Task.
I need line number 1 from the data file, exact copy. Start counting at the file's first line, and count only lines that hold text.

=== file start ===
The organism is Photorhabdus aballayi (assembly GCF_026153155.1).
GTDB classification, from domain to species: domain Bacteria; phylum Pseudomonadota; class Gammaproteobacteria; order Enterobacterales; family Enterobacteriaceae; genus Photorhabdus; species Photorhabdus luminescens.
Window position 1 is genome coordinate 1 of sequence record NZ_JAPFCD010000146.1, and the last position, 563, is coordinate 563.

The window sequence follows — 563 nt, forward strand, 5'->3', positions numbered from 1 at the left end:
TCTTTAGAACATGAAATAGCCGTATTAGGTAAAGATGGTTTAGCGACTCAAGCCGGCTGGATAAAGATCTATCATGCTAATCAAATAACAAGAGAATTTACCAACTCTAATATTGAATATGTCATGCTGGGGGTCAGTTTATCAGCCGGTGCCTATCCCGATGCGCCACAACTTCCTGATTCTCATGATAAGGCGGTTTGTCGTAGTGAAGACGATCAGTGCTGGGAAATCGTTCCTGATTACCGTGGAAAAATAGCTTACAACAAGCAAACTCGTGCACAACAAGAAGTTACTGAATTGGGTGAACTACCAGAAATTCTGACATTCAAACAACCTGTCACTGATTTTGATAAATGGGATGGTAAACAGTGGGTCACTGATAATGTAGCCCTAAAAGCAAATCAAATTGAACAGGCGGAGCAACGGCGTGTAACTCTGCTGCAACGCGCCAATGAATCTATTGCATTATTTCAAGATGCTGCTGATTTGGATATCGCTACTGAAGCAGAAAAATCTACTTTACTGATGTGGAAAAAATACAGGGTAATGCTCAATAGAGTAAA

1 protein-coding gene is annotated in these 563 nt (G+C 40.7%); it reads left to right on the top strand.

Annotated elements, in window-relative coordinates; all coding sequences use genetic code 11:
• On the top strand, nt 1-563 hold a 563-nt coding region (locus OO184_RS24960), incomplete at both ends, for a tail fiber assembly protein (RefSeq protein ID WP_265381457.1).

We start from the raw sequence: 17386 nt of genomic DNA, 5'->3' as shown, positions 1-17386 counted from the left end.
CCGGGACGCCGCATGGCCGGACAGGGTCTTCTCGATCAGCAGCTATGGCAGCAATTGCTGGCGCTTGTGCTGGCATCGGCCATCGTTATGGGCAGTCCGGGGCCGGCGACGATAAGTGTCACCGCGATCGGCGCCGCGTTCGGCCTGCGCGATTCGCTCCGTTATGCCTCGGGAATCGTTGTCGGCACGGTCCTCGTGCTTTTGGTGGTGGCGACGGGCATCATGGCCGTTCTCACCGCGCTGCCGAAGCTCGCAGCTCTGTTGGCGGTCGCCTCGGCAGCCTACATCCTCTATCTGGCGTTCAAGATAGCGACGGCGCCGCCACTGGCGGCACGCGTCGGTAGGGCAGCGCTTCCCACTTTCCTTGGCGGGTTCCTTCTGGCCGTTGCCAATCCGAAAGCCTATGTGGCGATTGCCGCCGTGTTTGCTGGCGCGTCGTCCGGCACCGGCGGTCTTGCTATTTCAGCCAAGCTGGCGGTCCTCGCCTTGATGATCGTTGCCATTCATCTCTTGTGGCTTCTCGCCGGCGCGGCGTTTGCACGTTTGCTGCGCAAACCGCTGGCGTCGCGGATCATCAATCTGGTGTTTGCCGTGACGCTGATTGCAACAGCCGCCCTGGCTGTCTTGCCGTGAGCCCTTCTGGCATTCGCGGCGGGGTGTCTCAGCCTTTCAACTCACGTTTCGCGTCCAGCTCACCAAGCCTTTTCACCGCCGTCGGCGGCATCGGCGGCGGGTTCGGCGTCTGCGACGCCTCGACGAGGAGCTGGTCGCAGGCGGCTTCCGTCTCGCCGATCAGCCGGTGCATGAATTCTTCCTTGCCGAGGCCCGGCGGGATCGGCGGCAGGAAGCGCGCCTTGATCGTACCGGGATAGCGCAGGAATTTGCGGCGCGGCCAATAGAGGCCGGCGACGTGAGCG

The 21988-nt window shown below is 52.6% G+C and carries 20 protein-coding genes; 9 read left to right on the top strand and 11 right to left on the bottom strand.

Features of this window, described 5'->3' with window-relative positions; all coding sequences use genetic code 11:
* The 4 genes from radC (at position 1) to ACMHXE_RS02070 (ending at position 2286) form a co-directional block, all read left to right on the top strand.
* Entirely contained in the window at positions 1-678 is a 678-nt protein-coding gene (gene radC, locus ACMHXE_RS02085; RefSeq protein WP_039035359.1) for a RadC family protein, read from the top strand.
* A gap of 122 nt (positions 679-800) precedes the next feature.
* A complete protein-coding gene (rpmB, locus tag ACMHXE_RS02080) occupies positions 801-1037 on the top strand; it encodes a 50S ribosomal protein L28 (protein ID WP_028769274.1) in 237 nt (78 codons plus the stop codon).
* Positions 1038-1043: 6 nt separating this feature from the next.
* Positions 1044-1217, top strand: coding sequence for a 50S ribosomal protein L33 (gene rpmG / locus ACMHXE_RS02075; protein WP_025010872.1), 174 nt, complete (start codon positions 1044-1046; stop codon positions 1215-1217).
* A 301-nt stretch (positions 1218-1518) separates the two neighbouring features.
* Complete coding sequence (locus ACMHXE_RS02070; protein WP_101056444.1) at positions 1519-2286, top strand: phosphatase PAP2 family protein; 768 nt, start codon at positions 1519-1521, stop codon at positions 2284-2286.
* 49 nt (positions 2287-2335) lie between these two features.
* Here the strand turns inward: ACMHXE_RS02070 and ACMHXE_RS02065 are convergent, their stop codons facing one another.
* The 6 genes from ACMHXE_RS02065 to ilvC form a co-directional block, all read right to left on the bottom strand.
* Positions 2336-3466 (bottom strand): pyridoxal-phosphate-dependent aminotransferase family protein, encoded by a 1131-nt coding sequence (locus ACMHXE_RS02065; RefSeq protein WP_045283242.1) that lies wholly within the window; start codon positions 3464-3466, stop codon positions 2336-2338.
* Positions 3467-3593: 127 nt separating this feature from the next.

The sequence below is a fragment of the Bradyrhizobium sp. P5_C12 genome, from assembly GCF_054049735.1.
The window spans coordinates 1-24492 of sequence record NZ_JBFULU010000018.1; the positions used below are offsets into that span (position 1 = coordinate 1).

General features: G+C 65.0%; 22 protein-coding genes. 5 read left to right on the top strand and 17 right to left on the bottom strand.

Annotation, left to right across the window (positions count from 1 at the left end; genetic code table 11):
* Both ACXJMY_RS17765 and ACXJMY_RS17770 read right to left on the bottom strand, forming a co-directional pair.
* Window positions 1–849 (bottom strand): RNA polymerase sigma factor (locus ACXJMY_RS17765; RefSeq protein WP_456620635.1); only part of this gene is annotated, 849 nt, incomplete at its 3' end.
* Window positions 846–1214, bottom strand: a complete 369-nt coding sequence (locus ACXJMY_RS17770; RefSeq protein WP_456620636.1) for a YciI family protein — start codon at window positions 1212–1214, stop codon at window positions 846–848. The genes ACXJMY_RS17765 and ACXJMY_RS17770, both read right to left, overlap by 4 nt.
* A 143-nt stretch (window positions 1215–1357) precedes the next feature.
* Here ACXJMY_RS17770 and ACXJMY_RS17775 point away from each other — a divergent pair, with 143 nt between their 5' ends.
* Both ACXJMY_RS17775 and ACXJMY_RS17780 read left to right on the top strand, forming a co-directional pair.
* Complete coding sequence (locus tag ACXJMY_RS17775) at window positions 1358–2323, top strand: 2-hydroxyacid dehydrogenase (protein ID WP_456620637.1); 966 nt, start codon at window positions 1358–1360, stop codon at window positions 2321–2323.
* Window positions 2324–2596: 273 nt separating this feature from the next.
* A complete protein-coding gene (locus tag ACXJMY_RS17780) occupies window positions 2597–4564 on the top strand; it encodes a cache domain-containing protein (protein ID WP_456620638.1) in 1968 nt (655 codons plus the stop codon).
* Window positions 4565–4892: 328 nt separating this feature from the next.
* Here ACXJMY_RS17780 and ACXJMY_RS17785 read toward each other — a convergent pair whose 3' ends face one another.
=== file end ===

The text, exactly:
The organism is Photorhabdus aballayi (assembly GCF_026153155.1).